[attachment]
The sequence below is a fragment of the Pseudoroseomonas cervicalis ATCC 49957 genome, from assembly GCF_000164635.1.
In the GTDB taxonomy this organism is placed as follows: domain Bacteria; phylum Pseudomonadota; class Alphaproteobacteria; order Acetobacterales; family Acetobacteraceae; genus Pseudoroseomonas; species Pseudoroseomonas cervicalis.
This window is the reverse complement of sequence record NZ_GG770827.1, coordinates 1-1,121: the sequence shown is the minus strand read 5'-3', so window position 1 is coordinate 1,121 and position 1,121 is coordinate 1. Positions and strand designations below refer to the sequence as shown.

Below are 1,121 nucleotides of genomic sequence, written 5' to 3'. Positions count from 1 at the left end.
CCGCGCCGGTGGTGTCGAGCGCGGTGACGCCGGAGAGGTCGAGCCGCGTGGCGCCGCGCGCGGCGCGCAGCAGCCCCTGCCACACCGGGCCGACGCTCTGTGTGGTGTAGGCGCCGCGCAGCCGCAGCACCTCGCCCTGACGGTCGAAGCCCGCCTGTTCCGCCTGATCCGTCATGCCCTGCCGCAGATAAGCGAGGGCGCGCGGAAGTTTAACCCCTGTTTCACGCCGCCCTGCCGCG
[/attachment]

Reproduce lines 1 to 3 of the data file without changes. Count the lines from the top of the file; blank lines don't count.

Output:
The sequence below is a fragment of the Pseudoroseomonas cervicalis ATCC 49957 genome, from assembly GCF_000164635.1.
In the GTDB taxonomy this organism is placed as follows: domain Bacteria; phylum Pseudomonadota; class Alphaproteobacteria; order Acetobacterales; family Acetobacteraceae; genus Pseudoroseomonas; species Pseudoroseomonas cervicalis.
This window is the reverse complement of sequence record NZ_GG770827.1, coordinates 1-1,121: the sequence shown is the minus strand read 5'-3', so window position 1 is coordinate 1,121 and position 1,121 is coordinate 1. Positions and strand designations below refer to the sequence as shown.